He tilted his head to one side as if wondering about her sanity. ‘One perfect moment? I think I can do that. But, can I ask why?’
‘No. just do it. Look at the lights. And concentrate. It’s important.’ She reached out and held his hand. ‘Please Ed. Do this. For me.’
He turned away, but kept her fingers loose in his own slender ones, as if he needed the contact, the reassurance.
Standing there, looking at the lights, his face became still, focussed, calm. She could see the gentle change that gradually transformed his features. No longer stern, no longer uncompromising and severe, his features softened and a smile twisted his lips into a gentle curve.
She wondered what he was thinking about. And then with a brilliance that filled the sky, the lights blazed across the dark. Glorious folds of light diffused and shimmered overhead, a rainbow of rich, vibrant colours, like triumphant flags proclaiming victory over a defeated enemy.
He turned to her, confused, perplexed. ‘What on Earth…..?’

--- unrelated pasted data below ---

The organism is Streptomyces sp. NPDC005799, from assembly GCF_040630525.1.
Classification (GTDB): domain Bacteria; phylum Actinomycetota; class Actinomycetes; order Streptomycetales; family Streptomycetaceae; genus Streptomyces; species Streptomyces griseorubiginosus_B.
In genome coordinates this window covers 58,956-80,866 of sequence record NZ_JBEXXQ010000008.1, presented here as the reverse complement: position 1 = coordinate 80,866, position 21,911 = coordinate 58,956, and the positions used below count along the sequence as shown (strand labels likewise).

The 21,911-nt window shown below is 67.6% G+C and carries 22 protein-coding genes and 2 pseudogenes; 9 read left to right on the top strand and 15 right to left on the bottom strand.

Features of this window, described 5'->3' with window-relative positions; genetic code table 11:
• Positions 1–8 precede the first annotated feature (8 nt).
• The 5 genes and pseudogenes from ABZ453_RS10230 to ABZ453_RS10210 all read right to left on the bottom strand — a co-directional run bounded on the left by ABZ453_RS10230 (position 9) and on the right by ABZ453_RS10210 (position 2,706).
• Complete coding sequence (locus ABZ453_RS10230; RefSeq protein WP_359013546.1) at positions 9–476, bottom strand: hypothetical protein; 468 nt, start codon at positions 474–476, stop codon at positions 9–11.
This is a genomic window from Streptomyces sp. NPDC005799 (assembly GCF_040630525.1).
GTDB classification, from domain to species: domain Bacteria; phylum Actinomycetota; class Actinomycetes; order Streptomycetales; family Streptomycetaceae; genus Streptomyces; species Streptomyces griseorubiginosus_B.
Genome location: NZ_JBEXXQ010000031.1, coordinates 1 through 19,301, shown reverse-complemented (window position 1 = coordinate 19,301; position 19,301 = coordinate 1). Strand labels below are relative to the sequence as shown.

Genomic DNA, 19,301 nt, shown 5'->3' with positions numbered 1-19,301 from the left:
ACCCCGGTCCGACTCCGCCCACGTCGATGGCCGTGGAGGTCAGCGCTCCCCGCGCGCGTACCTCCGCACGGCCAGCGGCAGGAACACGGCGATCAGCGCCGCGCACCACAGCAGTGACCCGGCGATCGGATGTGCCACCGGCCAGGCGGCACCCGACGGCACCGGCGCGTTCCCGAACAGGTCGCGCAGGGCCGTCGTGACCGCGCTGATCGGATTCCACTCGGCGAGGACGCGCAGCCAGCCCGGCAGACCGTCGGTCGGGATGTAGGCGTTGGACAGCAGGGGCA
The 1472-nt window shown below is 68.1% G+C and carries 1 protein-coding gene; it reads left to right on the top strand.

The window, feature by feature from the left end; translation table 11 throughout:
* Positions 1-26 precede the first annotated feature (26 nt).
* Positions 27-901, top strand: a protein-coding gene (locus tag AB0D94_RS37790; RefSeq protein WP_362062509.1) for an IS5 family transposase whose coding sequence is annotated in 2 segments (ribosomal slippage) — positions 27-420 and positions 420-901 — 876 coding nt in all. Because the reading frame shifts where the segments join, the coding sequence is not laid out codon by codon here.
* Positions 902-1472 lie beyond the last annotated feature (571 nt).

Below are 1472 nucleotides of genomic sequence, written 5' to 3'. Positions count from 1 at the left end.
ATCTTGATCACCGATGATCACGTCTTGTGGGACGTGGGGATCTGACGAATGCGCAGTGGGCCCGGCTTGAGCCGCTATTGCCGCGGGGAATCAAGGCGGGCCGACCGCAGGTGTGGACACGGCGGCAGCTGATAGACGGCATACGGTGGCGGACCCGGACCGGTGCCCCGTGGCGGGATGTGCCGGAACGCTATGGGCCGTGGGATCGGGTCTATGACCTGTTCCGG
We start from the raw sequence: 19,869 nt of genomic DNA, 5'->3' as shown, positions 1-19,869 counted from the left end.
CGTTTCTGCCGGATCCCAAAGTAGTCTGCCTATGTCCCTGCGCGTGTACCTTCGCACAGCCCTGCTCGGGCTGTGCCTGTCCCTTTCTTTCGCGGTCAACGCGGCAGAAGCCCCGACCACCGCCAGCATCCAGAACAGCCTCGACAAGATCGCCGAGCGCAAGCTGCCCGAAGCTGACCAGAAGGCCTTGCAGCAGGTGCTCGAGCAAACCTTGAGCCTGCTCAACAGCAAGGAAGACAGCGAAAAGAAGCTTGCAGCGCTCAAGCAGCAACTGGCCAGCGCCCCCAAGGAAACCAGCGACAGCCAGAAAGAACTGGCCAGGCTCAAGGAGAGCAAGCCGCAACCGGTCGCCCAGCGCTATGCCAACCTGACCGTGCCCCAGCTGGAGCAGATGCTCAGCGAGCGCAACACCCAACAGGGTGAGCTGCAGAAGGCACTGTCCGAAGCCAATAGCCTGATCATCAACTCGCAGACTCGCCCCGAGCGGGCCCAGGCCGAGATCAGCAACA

Her eyes were bright with wonder, with excitement as she tugged on his hand to pull him to where the rug was spread on the short, sheep-grazed turf. ‘Sit down Ed. I need to talk to you.’ He acquiesced, without argument, dropping neatly to sit on the rug beside her, and waited patiently.
‘So. Do you know what happened just then? ‘
‘No.’ He sounded baffled and more than a little concerned. ‘I was thinking about…..’ he broke off, and she could see the emotion clearly, the memory of that moment, what it brought to him.
‘Ed. Have you got a notepad and pen in your car?’ She stood up. It would be easier to show him, rather than try to explain.
‘Probably. Try the glove box.’ He watched as she rooted through the small compartment, eventually emerging with an assortment of different objects. It was hard to decipher what each item was in the darkness, even with the interior light switched on. She brought them back to where he was still sitting, hands clasped around his knees, watching her with a look of faint amusement.
‘Here. There must be a pencil or pen amongst this lot, surely,’ and she tipped them onto the rug before sorting through them. Thin rawhide chews, an opened packet of mints, a feather on a long leather thong, unusual items in anyone’s car, but even more astonishing in his. She had always assumed that his vehicle would be as neat and meticulous as he himself was, but it appeared that she was mistaken. Ed Straker was a hoarder.